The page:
“With photonics, data centers can be designed more flexibly. This enables them to have separate purpose-built compute and storage environments, with a high-speed network running between them – accelerating the network as a result,” says Stephen Green, CTO, NTT Ltd. UK&I, in an exclusive interview with EnterpriseTalk.
ET Bureau: Do you think there are still any challenges faced by today’s enterprises to communicate on a global scale?
Stephen Green: There are definitely still challenges across industries when it comes to global communications. Many communication services become overloaded due to limitations in the current computing and networking models. This is why the technology industry has been working to find solutions to support high-performance computing and networking.
The bigger issue that enterprises are facing in the present platform can be attributed to the fact that copper is the foundation of both computing and networking models. For example, copper is a primary congruent of integrated silicon chips, as well as the integrated motherboards utilized in large-scale servers. While it has many great properties and has served society well, copper generates a large volume of heat in the compute model. This has led to challenges when it comes to operating data centers, particularly in terms of negative environmental impact and cost.
In addition, the infrastructure can no longer move beyond the heat generated in the chips at a certain point. As a result, instead of increasing capacity by making the chips denser, enterprises have to scale out and spread out the load more widely. Also, copper can only traverse a limited distance, further increasing the barrier.
To overcome these challenges, enterprises should consider implementing photonics, which introduces fiber and optical networking into all of these elements. From a server point of view, photonics dramatically reduce the heat overhead in the chip.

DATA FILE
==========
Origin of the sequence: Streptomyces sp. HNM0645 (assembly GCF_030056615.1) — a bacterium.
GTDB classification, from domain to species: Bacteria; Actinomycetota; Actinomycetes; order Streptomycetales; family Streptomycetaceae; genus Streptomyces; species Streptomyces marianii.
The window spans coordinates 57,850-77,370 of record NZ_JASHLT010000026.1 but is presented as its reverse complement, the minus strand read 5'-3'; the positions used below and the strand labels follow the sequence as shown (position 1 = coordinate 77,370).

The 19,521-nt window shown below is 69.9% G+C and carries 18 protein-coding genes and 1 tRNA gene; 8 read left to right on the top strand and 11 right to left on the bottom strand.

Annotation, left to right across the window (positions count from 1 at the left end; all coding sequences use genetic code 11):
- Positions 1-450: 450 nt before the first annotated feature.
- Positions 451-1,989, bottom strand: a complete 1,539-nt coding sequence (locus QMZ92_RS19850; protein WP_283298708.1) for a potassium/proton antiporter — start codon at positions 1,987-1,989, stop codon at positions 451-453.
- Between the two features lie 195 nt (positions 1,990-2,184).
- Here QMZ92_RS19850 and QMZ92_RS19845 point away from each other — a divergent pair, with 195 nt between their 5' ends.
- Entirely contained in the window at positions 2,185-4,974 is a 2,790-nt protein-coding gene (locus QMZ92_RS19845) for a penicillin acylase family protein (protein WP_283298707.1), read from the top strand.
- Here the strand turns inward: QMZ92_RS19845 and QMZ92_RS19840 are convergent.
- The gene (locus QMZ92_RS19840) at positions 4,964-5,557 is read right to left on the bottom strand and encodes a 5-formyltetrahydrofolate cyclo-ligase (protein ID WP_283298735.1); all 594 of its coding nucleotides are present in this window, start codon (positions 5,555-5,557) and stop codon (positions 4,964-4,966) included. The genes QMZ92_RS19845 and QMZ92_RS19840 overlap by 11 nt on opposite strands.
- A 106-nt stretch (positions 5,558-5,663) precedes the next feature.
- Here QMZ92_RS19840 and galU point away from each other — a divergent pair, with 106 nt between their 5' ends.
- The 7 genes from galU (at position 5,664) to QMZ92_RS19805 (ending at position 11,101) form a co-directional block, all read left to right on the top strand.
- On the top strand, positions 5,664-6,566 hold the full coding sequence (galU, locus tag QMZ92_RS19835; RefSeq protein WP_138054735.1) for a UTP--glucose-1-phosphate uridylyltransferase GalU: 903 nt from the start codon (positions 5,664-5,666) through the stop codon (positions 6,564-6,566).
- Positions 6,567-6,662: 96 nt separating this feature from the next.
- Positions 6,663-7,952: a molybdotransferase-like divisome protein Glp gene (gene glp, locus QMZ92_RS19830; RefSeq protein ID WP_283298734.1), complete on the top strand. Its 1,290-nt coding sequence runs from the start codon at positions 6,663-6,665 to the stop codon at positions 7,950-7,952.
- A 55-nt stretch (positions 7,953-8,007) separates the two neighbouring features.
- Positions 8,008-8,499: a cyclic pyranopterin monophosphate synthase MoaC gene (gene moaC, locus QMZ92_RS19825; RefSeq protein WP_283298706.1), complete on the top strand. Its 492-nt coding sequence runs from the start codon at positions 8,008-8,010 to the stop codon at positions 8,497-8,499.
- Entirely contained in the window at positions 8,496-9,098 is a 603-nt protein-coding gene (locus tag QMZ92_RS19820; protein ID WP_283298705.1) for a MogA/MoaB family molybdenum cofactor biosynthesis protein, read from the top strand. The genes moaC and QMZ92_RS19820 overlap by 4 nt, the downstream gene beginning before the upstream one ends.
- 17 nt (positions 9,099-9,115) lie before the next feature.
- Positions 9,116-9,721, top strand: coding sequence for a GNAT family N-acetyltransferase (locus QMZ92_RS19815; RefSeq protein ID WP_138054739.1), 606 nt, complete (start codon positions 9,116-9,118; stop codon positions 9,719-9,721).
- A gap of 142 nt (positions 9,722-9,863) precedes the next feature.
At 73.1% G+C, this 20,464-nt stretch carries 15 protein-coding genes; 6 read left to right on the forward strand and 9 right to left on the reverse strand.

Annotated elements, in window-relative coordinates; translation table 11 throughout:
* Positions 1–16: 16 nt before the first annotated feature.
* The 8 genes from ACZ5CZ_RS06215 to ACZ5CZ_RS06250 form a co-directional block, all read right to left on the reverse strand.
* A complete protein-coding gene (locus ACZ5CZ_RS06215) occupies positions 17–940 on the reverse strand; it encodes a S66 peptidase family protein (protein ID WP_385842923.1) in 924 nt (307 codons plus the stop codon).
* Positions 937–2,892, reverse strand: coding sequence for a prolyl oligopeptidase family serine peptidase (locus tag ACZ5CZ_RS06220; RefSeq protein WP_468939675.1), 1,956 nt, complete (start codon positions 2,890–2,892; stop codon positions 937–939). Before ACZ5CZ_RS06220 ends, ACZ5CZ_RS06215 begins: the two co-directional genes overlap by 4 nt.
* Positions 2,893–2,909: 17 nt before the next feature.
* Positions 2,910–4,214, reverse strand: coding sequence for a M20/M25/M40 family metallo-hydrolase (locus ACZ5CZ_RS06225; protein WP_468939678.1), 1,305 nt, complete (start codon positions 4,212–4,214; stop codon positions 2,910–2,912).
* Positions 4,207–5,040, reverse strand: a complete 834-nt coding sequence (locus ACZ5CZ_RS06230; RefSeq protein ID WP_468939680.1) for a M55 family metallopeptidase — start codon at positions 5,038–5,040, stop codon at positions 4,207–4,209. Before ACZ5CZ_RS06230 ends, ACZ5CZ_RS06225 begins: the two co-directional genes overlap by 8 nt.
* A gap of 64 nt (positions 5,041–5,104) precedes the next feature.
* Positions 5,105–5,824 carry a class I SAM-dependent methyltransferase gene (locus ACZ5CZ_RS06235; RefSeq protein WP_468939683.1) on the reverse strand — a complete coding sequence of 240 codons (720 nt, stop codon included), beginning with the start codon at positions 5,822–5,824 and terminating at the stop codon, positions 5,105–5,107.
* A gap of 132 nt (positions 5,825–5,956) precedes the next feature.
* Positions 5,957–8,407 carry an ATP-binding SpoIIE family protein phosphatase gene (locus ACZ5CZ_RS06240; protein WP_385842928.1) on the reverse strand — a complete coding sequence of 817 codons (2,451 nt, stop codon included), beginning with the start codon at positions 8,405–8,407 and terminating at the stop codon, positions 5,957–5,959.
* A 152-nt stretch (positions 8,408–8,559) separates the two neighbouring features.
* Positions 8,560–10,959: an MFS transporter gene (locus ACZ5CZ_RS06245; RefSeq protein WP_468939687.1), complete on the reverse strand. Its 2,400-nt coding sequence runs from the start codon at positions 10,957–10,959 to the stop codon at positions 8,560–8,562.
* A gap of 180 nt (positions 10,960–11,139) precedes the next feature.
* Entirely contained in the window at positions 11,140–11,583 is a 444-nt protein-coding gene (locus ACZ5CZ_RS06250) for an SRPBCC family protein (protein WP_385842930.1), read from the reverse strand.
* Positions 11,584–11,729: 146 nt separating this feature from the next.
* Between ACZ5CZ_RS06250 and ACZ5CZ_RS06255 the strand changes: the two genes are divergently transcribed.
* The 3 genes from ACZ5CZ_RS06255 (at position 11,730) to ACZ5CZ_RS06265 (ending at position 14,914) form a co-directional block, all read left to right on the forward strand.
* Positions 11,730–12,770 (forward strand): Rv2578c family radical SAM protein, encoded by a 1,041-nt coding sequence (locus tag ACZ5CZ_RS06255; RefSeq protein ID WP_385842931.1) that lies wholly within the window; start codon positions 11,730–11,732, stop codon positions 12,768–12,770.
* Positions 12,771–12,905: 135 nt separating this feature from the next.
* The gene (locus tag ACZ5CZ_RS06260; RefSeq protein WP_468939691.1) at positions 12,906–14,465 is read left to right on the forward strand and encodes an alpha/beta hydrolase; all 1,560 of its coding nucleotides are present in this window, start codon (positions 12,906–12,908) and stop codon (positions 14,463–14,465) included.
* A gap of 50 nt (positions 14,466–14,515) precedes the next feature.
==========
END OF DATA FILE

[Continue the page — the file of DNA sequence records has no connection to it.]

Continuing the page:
By using silicon photonics for CPUs, operations teams should see improved dissipation of heat, making operational environments much cooler. Fundamentally, this means that they could redesign data centers in new and improved ways. In the future, photonics will help to move away from the traditional, energy-hungry data center towards a more sustainable model. This transition is critical for the entire industry from a sustainability point of view.
The breakthrough in data centers and chips is also being replicated across networks. Through photonics, enterprises can create far higher network efficiency, enabling them to address issues around overutilization and slow network speeds. In fact, it can help to increase network speeds from 100 GB to over 400 GB, and in an Ethernet environment, photonics networks can reach speeds of 12 terabits per second. As a result, the performance of these networks and compute environments will rise by almost 100 fold.
With such notable increases in speed and performance, the ability to deploy high-performance computing will also grow. This is hugely beneficial for collaboration. In the current working environment, for instance, large amounts of computing power are used for video calls and remote working, leading to a significant amount of intensity in the network. By opting for the photonics, enterprises can move these obstacles and accelerate their ability to go into the next level of performance efficiency.